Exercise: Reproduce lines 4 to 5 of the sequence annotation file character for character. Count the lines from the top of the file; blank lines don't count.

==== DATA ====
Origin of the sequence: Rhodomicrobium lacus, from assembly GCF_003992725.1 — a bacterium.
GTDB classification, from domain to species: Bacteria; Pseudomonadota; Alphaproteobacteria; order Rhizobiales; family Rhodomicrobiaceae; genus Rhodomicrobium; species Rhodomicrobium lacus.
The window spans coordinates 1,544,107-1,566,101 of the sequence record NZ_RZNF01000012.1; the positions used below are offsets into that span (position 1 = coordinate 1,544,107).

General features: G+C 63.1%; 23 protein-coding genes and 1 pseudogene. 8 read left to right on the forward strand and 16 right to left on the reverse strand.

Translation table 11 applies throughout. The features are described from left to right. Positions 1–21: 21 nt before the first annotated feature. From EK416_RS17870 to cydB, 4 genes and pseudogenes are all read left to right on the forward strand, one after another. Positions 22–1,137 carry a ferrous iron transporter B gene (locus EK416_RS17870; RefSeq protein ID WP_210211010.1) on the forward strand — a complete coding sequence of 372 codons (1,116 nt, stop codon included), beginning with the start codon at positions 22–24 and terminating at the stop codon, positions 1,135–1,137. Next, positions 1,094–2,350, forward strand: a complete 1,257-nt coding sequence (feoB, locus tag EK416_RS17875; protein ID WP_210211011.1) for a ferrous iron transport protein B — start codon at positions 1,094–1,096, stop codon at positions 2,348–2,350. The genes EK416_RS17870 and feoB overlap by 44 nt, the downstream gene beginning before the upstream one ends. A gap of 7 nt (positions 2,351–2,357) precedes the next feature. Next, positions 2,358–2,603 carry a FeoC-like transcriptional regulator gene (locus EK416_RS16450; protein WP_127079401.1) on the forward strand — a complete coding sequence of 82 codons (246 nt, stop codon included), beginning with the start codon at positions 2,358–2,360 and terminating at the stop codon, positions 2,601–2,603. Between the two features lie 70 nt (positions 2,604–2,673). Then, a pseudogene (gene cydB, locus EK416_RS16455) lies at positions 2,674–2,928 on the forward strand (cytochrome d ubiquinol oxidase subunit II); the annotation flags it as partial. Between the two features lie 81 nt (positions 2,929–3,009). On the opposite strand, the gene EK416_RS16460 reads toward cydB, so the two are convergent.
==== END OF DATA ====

General features: G+C 63.1%; 23 protein-coding genes and 1 pseudogene. 8 read left to right on the forward strand and 16 right to left on the reverse strand.

Translation table 11 applies throughout. The features are described from left to right. Positions 1–21: 21 nt before the first annotated feature. From EK416_RS17870 to cydB, 4 genes and pseudogenes are all read left to right on the forward strand, one after another. Positions 22–1,137 carry a ferrous iron transporter B gene (locus EK416_RS17870; RefSeq protein ID WP_210211010.1) on the forward strand — a complete coding sequence of 372 codons (1,116 nt, stop codon included), beginning with the start codon at positions 22–24 and terminating at the stop codon, positions 1,135–1,137. Next, positions 1,094–2,350, forward strand: a complete 1,257-nt coding sequence (feoB, locus tag EK416_RS17875; protein ID WP_210211011.1) for a ferrous iron transport protein B — start codon at positions 1,094–1,096, stop codon at positions 2,348–2,350. The genes EK416_RS17870 and feoB overlap by 44 nt, the downstream gene beginning before the upstream one ends. A gap of 7 nt (positions 2,351–2,357) precedes the next feature. Next, positions 2,358–2,603 carry a FeoC-like transcriptional regulator gene (locus EK416_RS16450; protein WP_127079401.1) on the forward strand — a complete coding sequence of 82 codons (246 nt, stop codon included), beginning with the start codon at positions 2,358–2,360 and terminating at the stop codon, positions 2,601–2,603. Between the two features lie 70 nt (positions 2,604–2,673). Then, a pseudogene (gene cydB, locus EK416_RS16455) lies at positions 2,674–2,928 on the forward strand (cytochrome d ubiquinol oxidase subunit II); the annotation flags it as partial. Between the two features lie 81 nt (positions 2,929–3,009). On the opposite strand, the gene EK416_RS16460 reads toward cydB, so the two are convergent.